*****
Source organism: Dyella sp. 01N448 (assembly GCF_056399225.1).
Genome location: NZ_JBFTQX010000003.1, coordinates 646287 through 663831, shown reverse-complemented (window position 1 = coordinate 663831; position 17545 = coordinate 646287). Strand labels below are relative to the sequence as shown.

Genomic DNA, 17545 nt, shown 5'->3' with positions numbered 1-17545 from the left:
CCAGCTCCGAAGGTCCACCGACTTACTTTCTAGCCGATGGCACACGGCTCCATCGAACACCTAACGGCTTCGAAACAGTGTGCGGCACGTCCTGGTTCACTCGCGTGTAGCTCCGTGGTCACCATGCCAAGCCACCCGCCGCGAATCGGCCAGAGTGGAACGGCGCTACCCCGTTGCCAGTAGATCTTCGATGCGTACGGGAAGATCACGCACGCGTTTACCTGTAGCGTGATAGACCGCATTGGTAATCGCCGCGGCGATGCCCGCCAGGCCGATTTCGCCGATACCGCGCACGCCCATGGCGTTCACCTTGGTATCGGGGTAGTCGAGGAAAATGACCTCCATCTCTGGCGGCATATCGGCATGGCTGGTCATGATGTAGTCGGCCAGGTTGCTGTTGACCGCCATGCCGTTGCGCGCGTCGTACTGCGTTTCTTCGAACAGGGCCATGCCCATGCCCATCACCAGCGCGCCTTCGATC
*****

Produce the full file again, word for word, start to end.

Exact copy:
Source organism: Dyella sp. 01N448 (assembly GCF_056399225.1).
Genome location: NZ_JBFTQX010000003.1, coordinates 646287 through 663831, shown reverse-complemented (window position 1 = coordinate 663831; position 17545 = coordinate 646287). Strand labels below are relative to the sequence as shown.

Genomic DNA, 17545 nt, shown 5'->3' with positions numbered 1-17545 from the left:
CCAGCTCCGAAGGTCCACCGACTTACTTTCTAGCCGATGGCACACGGCTCCATCGAACACCTAACGGCTTCGAAACAGTGTGCGGCACGTCCTGGTTCACTCGCGTGTAGCTCCGTGGTCACCATGCCAAGCCACCCGCCGCGAATCGGCCAGAGTGGAACGGCGCTACCCCGTTGCCAGTAGATCTTCGATGCGTACGGGAAGATCACGCACGCGTTTACCTGTAGCGTGATAGACCGCATTGGTAATCGCCGCGGCGATGCCCGCCAGGCCGATTTCGCCGATACCGCGCACGCCCATGGCGTTCACCTTGGTATCGGGGTAGTCGAGGAAAATGACCTCCATCTCTGGCGGCATATCGGCATGGCTGGTCATGATGTAGTCGGCCAGGTTGCTGTTGACCGCCATGCCGTTGCGCGCGTCGTACTGCGTTTCTTCGAACAGGGCCATGCCCATGCCCATCACCAGCGCGCCTTCGATC